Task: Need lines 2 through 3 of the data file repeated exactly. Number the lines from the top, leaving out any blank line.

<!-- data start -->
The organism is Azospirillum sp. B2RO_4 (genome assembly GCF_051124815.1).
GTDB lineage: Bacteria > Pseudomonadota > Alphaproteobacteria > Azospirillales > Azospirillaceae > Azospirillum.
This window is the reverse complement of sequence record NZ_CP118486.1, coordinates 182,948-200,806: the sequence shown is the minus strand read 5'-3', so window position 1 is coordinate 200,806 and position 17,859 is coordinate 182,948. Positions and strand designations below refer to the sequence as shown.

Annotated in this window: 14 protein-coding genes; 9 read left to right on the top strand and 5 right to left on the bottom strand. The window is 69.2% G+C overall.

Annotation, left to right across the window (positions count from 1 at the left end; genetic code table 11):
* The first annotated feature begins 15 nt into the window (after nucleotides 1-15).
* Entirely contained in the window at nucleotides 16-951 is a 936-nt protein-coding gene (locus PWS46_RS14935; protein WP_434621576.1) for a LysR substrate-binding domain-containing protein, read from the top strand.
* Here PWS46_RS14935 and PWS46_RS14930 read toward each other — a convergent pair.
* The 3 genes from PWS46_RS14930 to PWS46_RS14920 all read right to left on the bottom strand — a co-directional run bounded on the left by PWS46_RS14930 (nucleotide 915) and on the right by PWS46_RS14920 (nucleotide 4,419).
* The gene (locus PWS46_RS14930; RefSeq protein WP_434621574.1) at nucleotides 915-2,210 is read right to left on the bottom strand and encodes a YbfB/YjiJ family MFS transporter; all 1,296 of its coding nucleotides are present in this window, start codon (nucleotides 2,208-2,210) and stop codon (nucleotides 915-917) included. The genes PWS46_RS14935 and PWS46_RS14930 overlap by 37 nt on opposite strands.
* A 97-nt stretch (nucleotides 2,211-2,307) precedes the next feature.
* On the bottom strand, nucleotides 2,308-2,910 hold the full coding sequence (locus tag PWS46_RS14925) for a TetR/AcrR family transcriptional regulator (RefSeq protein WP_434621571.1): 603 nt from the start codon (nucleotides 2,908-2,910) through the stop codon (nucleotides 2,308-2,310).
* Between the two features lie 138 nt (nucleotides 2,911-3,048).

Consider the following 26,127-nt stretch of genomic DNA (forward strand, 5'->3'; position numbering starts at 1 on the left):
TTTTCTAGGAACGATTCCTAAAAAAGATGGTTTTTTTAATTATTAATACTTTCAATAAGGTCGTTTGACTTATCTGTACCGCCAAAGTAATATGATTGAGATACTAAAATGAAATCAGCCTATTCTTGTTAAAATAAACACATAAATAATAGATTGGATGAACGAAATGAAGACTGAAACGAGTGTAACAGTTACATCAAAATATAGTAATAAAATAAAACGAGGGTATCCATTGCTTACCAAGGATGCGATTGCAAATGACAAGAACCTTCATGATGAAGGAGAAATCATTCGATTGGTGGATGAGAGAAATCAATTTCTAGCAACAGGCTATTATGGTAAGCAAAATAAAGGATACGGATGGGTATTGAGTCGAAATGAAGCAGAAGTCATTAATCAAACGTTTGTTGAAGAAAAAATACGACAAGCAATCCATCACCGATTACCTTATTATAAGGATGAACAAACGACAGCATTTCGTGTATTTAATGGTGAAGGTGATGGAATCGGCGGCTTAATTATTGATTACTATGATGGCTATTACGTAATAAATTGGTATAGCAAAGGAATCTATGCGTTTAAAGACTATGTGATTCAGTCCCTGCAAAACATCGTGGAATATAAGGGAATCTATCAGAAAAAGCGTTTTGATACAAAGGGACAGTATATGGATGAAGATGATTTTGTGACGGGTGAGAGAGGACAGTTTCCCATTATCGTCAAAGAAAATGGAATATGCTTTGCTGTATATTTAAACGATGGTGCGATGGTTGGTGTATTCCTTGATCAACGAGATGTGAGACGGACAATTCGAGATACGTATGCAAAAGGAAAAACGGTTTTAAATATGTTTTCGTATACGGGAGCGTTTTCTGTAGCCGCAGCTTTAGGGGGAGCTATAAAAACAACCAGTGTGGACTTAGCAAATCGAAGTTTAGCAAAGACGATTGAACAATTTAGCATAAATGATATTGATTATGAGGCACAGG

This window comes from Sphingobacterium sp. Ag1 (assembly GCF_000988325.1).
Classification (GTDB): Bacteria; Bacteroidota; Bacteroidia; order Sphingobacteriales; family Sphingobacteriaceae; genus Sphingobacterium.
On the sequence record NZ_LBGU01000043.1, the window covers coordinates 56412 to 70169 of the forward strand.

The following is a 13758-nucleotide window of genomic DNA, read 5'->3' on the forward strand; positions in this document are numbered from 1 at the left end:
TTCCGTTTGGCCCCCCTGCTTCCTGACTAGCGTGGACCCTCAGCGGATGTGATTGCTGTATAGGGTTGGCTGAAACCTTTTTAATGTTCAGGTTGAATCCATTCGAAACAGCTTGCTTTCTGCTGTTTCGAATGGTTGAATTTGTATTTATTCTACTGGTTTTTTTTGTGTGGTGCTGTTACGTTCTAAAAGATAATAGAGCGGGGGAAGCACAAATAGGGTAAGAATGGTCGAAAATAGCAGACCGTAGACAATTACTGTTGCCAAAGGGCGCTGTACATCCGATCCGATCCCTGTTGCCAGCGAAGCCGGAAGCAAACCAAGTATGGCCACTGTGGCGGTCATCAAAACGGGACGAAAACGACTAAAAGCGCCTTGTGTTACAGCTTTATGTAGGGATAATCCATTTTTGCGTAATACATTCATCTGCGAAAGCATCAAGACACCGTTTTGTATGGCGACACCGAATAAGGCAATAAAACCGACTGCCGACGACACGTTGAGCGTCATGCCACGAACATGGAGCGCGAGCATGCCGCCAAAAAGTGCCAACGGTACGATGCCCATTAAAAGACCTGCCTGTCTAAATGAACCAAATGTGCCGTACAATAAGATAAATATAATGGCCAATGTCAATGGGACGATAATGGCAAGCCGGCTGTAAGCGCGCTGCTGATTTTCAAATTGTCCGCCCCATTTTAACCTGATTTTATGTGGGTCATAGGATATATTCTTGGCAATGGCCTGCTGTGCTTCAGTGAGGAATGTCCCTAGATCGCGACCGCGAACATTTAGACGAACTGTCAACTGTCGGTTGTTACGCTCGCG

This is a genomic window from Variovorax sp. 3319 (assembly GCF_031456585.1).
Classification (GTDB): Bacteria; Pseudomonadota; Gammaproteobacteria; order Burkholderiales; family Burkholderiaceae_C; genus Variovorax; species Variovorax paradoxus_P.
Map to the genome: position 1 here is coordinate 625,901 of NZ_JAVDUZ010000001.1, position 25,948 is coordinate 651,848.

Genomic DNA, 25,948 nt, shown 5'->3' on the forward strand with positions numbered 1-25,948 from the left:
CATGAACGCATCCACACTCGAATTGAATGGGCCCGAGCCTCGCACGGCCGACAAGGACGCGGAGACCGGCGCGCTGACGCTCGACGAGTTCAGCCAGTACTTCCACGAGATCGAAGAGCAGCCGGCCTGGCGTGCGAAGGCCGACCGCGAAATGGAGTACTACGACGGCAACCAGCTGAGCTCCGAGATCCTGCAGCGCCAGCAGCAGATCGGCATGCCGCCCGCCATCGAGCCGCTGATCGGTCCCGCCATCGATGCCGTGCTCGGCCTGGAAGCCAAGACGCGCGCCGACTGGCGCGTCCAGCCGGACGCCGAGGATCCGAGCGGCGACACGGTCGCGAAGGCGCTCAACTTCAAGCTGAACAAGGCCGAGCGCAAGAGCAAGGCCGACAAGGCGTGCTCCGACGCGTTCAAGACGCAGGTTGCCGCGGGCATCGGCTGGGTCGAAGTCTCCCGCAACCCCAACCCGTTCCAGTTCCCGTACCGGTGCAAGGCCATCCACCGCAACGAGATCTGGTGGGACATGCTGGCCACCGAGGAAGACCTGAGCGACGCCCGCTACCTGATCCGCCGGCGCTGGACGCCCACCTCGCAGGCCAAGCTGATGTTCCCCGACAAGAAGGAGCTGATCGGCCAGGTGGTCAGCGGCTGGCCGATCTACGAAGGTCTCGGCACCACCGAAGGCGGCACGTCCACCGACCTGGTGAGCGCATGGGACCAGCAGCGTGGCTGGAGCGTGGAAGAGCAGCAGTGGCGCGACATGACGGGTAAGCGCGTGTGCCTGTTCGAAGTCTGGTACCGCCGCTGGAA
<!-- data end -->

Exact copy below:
GTDB lineage: Bacteria > Pseudomonadota > Alphaproteobacteria > Azospirillales > Azospirillaceae > Azospirillum.
This window is the reverse complement of sequence record NZ_CP118486.1, coordinates 182,948-200,806: the sequence shown is the minus strand read 5'-3', so window position 1 is coordinate 200,806 and position 17,859 is coordinate 182,948. Positions and strand designations below refer to the sequence as shown.